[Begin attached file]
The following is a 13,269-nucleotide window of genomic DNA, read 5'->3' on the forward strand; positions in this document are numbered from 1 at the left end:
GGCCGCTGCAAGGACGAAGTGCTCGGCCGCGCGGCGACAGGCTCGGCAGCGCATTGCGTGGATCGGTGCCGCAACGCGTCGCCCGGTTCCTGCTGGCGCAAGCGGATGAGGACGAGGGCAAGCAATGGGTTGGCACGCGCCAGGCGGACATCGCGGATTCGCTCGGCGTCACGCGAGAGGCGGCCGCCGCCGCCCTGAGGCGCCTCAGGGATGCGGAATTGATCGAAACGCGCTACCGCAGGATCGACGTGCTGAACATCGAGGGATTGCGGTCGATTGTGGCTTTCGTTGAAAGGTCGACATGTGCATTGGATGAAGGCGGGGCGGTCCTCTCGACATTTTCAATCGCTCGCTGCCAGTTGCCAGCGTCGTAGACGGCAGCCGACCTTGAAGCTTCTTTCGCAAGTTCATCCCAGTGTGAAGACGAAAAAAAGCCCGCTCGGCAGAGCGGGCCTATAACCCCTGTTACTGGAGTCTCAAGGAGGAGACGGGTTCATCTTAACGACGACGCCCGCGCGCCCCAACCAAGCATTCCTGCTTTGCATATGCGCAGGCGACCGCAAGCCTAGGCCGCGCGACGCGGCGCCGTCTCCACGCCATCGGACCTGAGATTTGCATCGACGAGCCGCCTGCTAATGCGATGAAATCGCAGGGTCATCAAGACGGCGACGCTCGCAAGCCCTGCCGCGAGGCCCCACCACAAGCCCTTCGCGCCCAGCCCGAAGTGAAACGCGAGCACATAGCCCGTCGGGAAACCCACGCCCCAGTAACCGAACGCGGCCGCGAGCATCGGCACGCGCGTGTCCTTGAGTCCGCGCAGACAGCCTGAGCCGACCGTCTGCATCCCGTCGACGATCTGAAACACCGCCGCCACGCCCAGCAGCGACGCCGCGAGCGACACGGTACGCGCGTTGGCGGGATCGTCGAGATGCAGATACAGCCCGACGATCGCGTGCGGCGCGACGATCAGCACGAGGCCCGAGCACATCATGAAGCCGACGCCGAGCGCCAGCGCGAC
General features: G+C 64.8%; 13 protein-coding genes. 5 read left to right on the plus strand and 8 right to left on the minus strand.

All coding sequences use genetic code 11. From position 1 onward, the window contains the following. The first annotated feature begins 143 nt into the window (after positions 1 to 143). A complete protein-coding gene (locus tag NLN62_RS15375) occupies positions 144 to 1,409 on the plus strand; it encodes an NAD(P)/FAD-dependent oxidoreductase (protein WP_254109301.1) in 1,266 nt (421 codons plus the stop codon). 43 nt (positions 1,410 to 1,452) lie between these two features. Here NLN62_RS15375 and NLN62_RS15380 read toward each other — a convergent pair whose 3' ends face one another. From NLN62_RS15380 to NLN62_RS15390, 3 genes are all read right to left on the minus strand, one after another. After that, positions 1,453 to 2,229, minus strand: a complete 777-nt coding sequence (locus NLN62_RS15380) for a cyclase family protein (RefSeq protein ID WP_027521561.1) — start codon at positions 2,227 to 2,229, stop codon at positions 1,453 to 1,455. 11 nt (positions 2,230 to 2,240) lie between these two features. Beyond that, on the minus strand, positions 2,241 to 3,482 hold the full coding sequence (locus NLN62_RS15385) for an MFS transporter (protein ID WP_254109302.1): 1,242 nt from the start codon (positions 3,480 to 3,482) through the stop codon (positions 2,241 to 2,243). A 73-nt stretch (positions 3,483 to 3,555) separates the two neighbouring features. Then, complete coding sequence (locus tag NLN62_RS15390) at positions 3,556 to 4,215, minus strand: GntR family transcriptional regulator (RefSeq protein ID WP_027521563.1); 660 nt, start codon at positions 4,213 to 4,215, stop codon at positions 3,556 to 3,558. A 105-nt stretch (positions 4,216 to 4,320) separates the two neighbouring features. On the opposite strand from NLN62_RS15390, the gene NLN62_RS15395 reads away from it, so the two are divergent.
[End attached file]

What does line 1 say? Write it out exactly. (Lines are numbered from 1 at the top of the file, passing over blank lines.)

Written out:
The following is a 13,269-nucleotide window of genomic DNA, read 5'->3' on the forward strand; positions in this document are numbered from 1 at the left end: